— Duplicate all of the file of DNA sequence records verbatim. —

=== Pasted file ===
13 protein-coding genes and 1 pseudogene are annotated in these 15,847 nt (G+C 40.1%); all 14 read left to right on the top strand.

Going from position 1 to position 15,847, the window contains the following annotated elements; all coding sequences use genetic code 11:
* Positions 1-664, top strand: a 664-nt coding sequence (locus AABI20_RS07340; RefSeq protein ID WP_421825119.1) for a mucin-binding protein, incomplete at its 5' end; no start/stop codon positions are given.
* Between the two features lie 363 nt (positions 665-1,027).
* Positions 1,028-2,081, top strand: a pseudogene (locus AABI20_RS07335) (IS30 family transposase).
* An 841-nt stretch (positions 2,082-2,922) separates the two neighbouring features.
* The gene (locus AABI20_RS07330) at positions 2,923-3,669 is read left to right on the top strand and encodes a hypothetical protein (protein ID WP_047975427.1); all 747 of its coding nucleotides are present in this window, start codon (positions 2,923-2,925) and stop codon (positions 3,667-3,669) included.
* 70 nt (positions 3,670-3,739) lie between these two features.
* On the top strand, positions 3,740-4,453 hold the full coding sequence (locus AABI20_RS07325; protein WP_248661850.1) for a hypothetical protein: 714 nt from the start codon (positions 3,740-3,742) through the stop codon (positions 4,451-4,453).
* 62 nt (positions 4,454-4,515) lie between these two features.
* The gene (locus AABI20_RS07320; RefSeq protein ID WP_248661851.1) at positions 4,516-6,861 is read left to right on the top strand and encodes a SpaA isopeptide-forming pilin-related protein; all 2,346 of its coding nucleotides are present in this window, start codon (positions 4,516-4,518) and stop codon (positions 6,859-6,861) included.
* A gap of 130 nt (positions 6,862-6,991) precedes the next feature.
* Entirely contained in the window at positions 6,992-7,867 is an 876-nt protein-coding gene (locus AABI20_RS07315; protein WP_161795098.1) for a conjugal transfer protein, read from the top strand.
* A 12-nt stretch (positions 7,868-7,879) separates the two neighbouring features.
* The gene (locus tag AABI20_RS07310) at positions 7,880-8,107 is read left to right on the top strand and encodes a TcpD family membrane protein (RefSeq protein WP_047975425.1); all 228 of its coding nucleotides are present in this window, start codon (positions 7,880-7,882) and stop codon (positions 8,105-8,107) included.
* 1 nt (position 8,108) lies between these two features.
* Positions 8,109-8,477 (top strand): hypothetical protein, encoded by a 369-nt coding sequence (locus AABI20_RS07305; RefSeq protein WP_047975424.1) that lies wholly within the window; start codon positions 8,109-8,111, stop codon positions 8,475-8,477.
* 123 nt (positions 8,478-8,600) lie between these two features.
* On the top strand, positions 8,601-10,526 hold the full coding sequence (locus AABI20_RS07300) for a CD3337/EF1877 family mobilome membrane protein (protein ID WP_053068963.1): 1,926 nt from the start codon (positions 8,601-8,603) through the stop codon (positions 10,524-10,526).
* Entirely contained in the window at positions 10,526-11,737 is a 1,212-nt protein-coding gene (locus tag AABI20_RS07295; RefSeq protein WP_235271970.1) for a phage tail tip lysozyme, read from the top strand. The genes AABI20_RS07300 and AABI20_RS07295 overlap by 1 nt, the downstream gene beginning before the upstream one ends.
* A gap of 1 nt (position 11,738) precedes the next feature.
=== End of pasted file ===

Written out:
13 protein-coding genes and 1 pseudogene are annotated in these 15,847 nt (G+C 40.1%); all 14 read left to right on the top strand.

Going from position 1 to position 15,847, the window contains the following annotated elements; all coding sequences use genetic code 11:
* Positions 1-664, top strand: a 664-nt coding sequence (locus AABI20_RS07340; RefSeq protein ID WP_421825119.1) for a mucin-binding protein, incomplete at its 5' end; no start/stop codon positions are given.
* Between the two features lie 363 nt (positions 665-1,027).
* Positions 1,028-2,081, top strand: a pseudogene (locus AABI20_RS07335) (IS30 family transposase).
* An 841-nt stretch (positions 2,082-2,922) separates the two neighbouring features.
* The gene (locus AABI20_RS07330) at positions 2,923-3,669 is read left to right on the top strand and encodes a hypothetical protein (protein ID WP_047975427.1); all 747 of its coding nucleotides are present in this window, start codon (positions 2,923-2,925) and stop codon (positions 3,667-3,669) included.
* 70 nt (positions 3,670-3,739) lie between these two features.
* On the top strand, positions 3,740-4,453 hold the full coding sequence (locus AABI20_RS07325; protein WP_248661850.1) for a hypothetical protein: 714 nt from the start codon (positions 3,740-3,742) through the stop codon (positions 4,451-4,453).
* 62 nt (positions 4,454-4,515) lie between these two features.
* The gene (locus AABI20_RS07320; RefSeq protein ID WP_248661851.1) at positions 4,516-6,861 is read left to right on the top strand and encodes a SpaA isopeptide-forming pilin-related protein; all 2,346 of its coding nucleotides are present in this window, start codon (positions 4,516-4,518) and stop codon (positions 6,859-6,861) included.
* A gap of 130 nt (positions 6,862-6,991) precedes the next feature.
* Entirely contained in the window at positions 6,992-7,867 is an 876-nt protein-coding gene (locus AABI20_RS07315; protein WP_161795098.1) for a conjugal transfer protein, read from the top strand.
* A 12-nt stretch (positions 7,868-7,879) separates the two neighbouring features.
* The gene (locus tag AABI20_RS07310) at positions 7,880-8,107 is read left to right on the top strand and encodes a TcpD family membrane protein (RefSeq protein WP_047975425.1); all 228 of its coding nucleotides are present in this window, start codon (positions 7,880-7,882) and stop codon (positions 8,105-8,107) included.
* 1 nt (position 8,108) lies between these two features.
* Positions 8,109-8,477 (top strand): hypothetical protein, encoded by a 369-nt coding sequence (locus AABI20_RS07305; RefSeq protein WP_047975424.1) that lies wholly within the window; start codon positions 8,109-8,111, stop codon positions 8,475-8,477.
* 123 nt (positions 8,478-8,600) lie between these two features.
* On the top strand, positions 8,601-10,526 hold the full coding sequence (locus AABI20_RS07300) for a CD3337/EF1877 family mobilome membrane protein (protein ID WP_053068963.1): 1,926 nt from the start codon (positions 8,601-8,603) through the stop codon (positions 10,524-10,526).
* Entirely contained in the window at positions 10,526-11,737 is a 1,212-nt protein-coding gene (locus tag AABI20_RS07295; RefSeq protein WP_235271970.1) for a phage tail tip lysozyme, read from the top strand. The genes AABI20_RS07300 and AABI20_RS07295 overlap by 1 nt, the downstream gene beginning before the upstream one ends.
* A gap of 1 nt (position 11,738) precedes the next feature.